Why is a GOP super PAC spending millions to help a progressive Senate candidate?


The PAC is bankrolling ads praising North Carolina Senate candidate Erica Smith as 'one of us.'

A prominent Republican super PAC with ties to Senate Majority Leader Mitch McConnell confirmed on Thursday that it was spending millions on ads to support a progressive candidate running for Senate in North Carolina.

The ads specifically praise the candidate for backing Medicare for All and the Green New Deal.

According to Federal Election Commission filings, the Senate Leadership Fund super PAC funneled $2.45 million last month — by far its largest expenditure — and another $500,000 this month to the Faith and Power PAC.

That $2.95 million represents the sum total raised between Faith and Power's registration as a political committee on Jan. 29 and its most recent financial disclosure on Feb. 12.

Faith and Power PAC used the bulk of that money to support Erica Smith, a progressive North Carolina state senator who is seeking the Democratic nomination against vulnerable Republican Sen. Thom Tillis this November.

On its website, in radio spots, and in TV ads, Faith and Power PAC praises Smith for supporting the Green New Deal, Medicare for All, Donald Trump's impeachment, and gun control — things the Senate Leadership Fund has long vocally opposed.

One TV ad praises Smith for having "the courage to vote for Medicare for All" and calls her "one of us."

It is unclear who that "us" is. Though it is clearly not funded by progressives, the Faith and Power PAC appears to be masquerading as a left-wing organization. Its website cheers that "a new generation of leadership—starting with Alexandria Ocasio-Cortez—is rising to challenge the establishment and its worn-out political class. They are the hope of our future, and they need our help!" But it identifies no board of directors or staff.

So why would a super PAC whose sole goal is "to protect and expand the Republican Senate Majority when Elizabeth Warren, Bernie Sanders and Chuck Schumer, together with their army of left-wing activists, try to take it back in 2020" be bankrolling a super PAC that purports to be for everything they are against?

Stephen Law, president and CEO of the Senate Leadership Fund, admitted this week that the effort was intended to force Democrats to spend money in the primary.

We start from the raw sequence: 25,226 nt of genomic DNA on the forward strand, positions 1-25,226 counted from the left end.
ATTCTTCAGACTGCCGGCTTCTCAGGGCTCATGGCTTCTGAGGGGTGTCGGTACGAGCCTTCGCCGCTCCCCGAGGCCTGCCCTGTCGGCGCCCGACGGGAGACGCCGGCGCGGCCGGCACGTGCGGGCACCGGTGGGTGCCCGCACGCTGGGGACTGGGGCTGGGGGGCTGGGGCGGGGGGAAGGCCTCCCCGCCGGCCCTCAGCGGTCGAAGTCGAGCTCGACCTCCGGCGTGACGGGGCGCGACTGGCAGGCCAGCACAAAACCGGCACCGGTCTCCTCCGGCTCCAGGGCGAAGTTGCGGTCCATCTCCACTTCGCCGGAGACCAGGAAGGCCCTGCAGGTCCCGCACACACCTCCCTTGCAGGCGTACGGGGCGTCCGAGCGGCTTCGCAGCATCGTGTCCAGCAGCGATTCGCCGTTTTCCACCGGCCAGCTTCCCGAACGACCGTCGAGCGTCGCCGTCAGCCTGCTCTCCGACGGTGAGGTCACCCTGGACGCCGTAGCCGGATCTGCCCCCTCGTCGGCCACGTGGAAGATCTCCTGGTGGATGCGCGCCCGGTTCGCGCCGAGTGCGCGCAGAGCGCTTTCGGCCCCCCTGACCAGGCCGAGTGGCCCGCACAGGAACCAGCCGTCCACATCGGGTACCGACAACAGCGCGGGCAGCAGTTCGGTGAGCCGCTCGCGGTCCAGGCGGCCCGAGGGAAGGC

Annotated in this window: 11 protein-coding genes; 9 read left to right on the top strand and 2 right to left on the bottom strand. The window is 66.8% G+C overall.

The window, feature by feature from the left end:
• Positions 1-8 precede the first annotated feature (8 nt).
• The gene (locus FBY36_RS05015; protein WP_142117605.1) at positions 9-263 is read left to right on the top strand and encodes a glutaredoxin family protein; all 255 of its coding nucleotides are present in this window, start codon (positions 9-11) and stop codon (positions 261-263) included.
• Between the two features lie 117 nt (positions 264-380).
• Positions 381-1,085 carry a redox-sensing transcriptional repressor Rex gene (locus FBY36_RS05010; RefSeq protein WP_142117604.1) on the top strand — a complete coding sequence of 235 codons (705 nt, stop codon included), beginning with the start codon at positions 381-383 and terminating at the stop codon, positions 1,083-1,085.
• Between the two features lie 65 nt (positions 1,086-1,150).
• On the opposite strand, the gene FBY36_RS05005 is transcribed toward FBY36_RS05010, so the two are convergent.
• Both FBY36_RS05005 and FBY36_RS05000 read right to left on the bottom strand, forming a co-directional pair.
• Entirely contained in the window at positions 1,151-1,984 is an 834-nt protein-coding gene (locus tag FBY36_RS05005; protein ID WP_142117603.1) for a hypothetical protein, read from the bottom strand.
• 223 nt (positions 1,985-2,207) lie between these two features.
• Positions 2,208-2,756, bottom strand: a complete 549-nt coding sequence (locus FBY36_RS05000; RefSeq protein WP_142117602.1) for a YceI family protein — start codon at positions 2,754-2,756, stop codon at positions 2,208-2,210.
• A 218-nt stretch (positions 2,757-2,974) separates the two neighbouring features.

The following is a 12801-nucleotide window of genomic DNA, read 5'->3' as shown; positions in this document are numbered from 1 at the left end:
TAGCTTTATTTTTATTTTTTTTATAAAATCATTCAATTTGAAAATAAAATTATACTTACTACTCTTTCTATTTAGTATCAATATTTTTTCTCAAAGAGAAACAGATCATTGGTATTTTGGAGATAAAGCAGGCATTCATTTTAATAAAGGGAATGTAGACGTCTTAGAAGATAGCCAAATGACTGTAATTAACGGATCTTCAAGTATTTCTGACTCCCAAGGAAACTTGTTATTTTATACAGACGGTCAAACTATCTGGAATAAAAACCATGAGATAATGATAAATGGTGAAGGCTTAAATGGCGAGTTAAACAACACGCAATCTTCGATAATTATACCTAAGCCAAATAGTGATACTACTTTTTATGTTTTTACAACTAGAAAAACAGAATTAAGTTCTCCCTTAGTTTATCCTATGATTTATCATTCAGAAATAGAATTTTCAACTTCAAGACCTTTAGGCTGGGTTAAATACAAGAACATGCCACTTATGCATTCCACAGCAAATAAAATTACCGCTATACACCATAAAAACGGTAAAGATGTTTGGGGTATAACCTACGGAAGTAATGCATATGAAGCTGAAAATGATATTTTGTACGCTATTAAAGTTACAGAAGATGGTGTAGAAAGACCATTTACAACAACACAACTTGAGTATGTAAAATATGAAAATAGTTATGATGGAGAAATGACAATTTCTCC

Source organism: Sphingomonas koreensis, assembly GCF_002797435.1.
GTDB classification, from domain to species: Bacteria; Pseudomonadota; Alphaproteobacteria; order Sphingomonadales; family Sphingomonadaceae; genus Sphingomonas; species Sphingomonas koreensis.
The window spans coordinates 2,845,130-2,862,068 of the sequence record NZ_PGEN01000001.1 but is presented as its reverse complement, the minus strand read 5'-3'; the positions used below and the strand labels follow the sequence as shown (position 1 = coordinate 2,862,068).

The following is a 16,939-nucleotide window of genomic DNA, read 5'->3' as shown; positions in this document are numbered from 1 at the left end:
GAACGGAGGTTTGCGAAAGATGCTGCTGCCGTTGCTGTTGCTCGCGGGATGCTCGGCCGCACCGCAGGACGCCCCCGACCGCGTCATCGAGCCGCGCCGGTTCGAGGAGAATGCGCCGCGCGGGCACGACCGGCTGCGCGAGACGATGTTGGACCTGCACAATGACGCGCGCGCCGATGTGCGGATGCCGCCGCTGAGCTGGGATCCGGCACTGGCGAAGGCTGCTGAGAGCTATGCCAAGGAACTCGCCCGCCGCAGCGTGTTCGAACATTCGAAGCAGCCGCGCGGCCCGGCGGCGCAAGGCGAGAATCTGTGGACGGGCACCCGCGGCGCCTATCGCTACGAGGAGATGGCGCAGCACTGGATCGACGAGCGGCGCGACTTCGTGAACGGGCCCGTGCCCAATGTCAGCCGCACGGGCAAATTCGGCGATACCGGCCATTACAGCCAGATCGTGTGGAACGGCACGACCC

"We thought that with a relatively small investment we could force them to spend a lot," he told The Hill on Thursday. "The goal was less to change the ultimate outcome in the Democrat primary than to force the Democrats into a high-spending situation."

He noted that Democrats in previous campaigns have used similar tactics, with some success.

The Democratic Senatorial Campaign Committee has endorsed a different candidate for the seat, former state Sen. Cal Cunningham, believing him the strongest candidate to take on Tillis. By running ads pretending to support Smith, Law hopes to force Cunningham's backers to pour more money into the North Carolina primary that could otherwise be spent elsewhere.

Faith and Power PAC and Tillis did not immediately respond to requests for comment for this story.

In a statement on Friday, Cunningham slammed the McConnell-tied super PAC, saying its efforts were misleading voters.

"These tactics are the very corruption North Carolinians are fed up with because it's preventing us from taking action on the issues that matter to our neighbors," he said.

"I've got a message for McConnell and his allies -- your scheme won't work and I'll see you in November," he added.

Hugh Holston, Smith's campaign manager, said in an email, "Black women are not chess pawns for DC committees, this is a campaign made up of thousands of supporters counting on Erica's leadership. Erica is spending every day until March 3rd talking to the voters of North Carolina and I'd suggest that we all keep our eyes on serving them."

Updated with a statement from the Erica Smith campaign.

Published with permission of The American Independent Foundation.